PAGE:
Iran’s secret underground air force installation, codenamed “Eagle 44,” was made public on Tuesday. According to IRNA, Iran’s state-run news agency, the first such site will house fighter jets equipped with long-range cruise missiles.
The photos show Iranian personnel and US-made F-4E Phantom II fighter bombers purchased before the 1979 revolution inside the facility.
Iran had already revealed its subterranean sites equipped with armed drones and ballistic missiles in official movies and photographs. It issued similar threats, stressing that it would defend itself and strike back if attacked.
The Eagle 44 is the first of its kind with combat aircraft. It is not clear if this is an expansion of one of those previously revealed facilities. Iran has not disclosed the location of the new base.
IRNA’s emphasis on the planes’ long-range cruise missiles shows that Iran plans to use its aging fighter jets not for air defense but rather to strike ground or naval targets from a safe distance in the case of an assault.
Iranian military chief General Mohammad Bagheri may have been alluding to this when he said, “Any attack on Iran by our enemies, especially Israel, will witness a retaliation from our various air force facilities.,” which includes the Eagle 44.
Iran’s state-affiliated Tasnim news agency also reported on Tuesday the unveiling of a new Iranian air-launched cruise missile dubbed ‘Asef.’ He said the missile was built to be used by the Soviet-era Su-24 Fencer bombers of the Islamic Republic of Iran Air Force (IRIAF).
The Su-24s of the IRIAF is part of the 72nd Squadron. Iran anticipates receiving Russian-made Su-35 Flanker-E fighters this year, and this Squadron has been called “a specifically reliable cadre” of the air force.
Before this, Tehran had already issued its cruise missiles, intended for use with its aging fighter planes. Iran showed off the Qased three air-launched cruise missiles in January 2019, which Iranian media said would be mounted on Iranian F-4Es.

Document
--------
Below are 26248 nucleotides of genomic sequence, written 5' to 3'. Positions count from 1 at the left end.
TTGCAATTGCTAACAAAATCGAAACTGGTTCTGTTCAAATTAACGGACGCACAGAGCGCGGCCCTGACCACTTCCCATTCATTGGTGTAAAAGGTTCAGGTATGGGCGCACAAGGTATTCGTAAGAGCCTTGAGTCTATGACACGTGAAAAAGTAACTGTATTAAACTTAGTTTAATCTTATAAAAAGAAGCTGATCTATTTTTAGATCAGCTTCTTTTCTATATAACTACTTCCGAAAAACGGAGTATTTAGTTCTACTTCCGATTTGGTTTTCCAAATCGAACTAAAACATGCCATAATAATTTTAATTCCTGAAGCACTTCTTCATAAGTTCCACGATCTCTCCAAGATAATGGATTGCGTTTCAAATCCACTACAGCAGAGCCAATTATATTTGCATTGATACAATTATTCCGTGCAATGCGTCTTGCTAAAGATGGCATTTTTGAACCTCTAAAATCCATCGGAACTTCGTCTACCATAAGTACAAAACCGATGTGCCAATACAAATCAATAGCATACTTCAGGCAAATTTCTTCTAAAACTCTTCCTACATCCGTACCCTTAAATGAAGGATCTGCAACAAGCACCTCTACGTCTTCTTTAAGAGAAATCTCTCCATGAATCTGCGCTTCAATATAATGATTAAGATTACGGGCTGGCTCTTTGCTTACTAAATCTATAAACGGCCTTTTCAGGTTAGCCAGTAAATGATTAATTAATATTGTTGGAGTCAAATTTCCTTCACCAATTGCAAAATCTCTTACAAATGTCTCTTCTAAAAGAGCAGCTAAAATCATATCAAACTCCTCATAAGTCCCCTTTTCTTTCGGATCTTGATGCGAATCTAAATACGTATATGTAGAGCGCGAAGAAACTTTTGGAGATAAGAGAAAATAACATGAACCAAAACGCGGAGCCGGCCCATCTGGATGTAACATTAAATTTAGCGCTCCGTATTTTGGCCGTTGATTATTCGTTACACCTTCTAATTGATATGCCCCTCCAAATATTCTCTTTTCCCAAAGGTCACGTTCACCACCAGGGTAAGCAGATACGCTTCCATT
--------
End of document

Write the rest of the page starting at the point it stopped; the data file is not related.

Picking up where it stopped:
In 2018, an official from the Islamic Revolutionary Guard Corps (IRGC) Aerospace Force bragged that the paramilitaries had ten Soviet-era Su-22 Fitter fighter bombers, which had been on the ground for 28 years, overhauled and modernized. The upgrades included the ability to fire cruise missiles with an assumed range of 1,500 kilometers (932 mi).
Reportedly, F-4s, Su-24s, and F-14 Tomcats of the Islamic Republic of Iran Air Force (IRIAF) were outfitted with Noor anti-ship missiles. Since the 1980s, Iran has invested heavily in air defenses to fend off any assaults from abroad.
On September 22, 1980, Saddam Hussein’s Iraq attempted to neutralize Iran’s most advanced air force with a large-scale surprise attack inspired by Israel’s successful destruction of the Egyptian Air Force in the Six-Day War of June 1967.
Despite this, Iran had wisely prepared for the war by constructing multiple fortified aircraft hangars, having learned from Egypt’s failure in that conflict. As a result of the air attack, Iraq lost more planes than it could down on the ground, making it a catastrophic failure.
It is widely believed that Israel would use its F-35s first if it launched an airstrike against Iran’s nuclear program. These fifth-generation stealth fighters would primarily target and suppress advanced Iranian air defenses, especially the long-range S-300s, locally made Bavar-373s, and possibly future S-400s.
Eliminating such systems would allow more heavily armed Israeli F-15s, dubbed “trucks” because of their large payload, to carry out ground attacks, possibly using bunker busters and other powerful munitions.
The advanced Israeli F-15Is and the F-15EX that Israel officially requested can carry a variety of advanced weaponry, including up to 12 beyond-visual-range air-to-air missiles.
Given these advanced technological capabilities and firepower, Tehran has probably concluded that much of its old fighter fleet would have little or no chance of hindering such attacks.
The very presence of Eagle 44 indicates that these elder Iranian forces would remain stationed underground until after such an airstrike concluded.
When they finally did emerge, they would launch a counterattack utilizing long-range cruise missiles in addition to ballistic missiles and drones, most likely targeting specified fixed targets like military bases across the region.